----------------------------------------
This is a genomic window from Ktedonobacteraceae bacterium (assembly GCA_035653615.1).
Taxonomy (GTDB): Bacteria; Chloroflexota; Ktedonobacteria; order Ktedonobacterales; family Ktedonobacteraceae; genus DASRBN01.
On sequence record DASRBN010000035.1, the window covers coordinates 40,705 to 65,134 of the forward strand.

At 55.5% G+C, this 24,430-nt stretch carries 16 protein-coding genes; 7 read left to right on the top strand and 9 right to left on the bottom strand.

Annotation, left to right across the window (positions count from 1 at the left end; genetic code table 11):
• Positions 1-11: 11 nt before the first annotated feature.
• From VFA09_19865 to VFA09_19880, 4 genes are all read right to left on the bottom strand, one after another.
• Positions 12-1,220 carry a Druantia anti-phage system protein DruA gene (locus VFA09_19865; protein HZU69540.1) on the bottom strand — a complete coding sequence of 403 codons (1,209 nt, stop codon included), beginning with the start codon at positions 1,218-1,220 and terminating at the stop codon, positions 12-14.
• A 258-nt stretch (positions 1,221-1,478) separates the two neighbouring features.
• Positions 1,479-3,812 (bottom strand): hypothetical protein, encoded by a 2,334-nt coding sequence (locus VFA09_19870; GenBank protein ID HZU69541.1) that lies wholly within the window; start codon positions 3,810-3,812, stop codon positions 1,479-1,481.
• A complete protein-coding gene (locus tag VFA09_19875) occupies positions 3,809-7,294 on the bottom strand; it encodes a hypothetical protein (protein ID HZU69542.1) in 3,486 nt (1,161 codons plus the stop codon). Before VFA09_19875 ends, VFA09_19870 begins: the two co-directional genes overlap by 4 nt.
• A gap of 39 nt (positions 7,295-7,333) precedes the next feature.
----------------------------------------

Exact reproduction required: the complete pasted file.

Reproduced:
This is a genomic window from Ktedonobacteraceae bacterium (assembly GCA_035653615.1).
Taxonomy (GTDB): Bacteria; Chloroflexota; Ktedonobacteria; order Ktedonobacterales; family Ktedonobacteraceae; genus DASRBN01.
On sequence record DASRBN010000035.1, the window covers coordinates 40,705 to 65,134 of the forward strand.

At 55.5% G+C, this 24,430-nt stretch carries 16 protein-coding genes; 7 read left to right on the top strand and 9 right to left on the bottom strand.

Annotation, left to right across the window (positions count from 1 at the left end; genetic code table 11):
• Positions 1-11: 11 nt before the first annotated feature.
• From VFA09_19865 to VFA09_19880, 4 genes are all read right to left on the bottom strand, one after another.
• Positions 12-1,220 carry a Druantia anti-phage system protein DruA gene (locus VFA09_19865; protein HZU69540.1) on the bottom strand — a complete coding sequence of 403 codons (1,209 nt, stop codon included), beginning with the start codon at positions 1,218-1,220 and terminating at the stop codon, positions 12-14.
• A 258-nt stretch (positions 1,221-1,478) separates the two neighbouring features.
• Positions 1,479-3,812 (bottom strand): hypothetical protein, encoded by a 2,334-nt coding sequence (locus VFA09_19870; GenBank protein ID HZU69541.1) that lies wholly within the window; start codon positions 3,810-3,812, stop codon positions 1,479-1,481.
• A complete protein-coding gene (locus tag VFA09_19875) occupies positions 3,809-7,294 on the bottom strand; it encodes a hypothetical protein (protein ID HZU69542.1) in 3,486 nt (1,161 codons plus the stop codon). Before VFA09_19875 ends, VFA09_19870 begins: the two co-directional genes overlap by 4 nt.
• A gap of 39 nt (positions 7,295-7,333) precedes the next feature.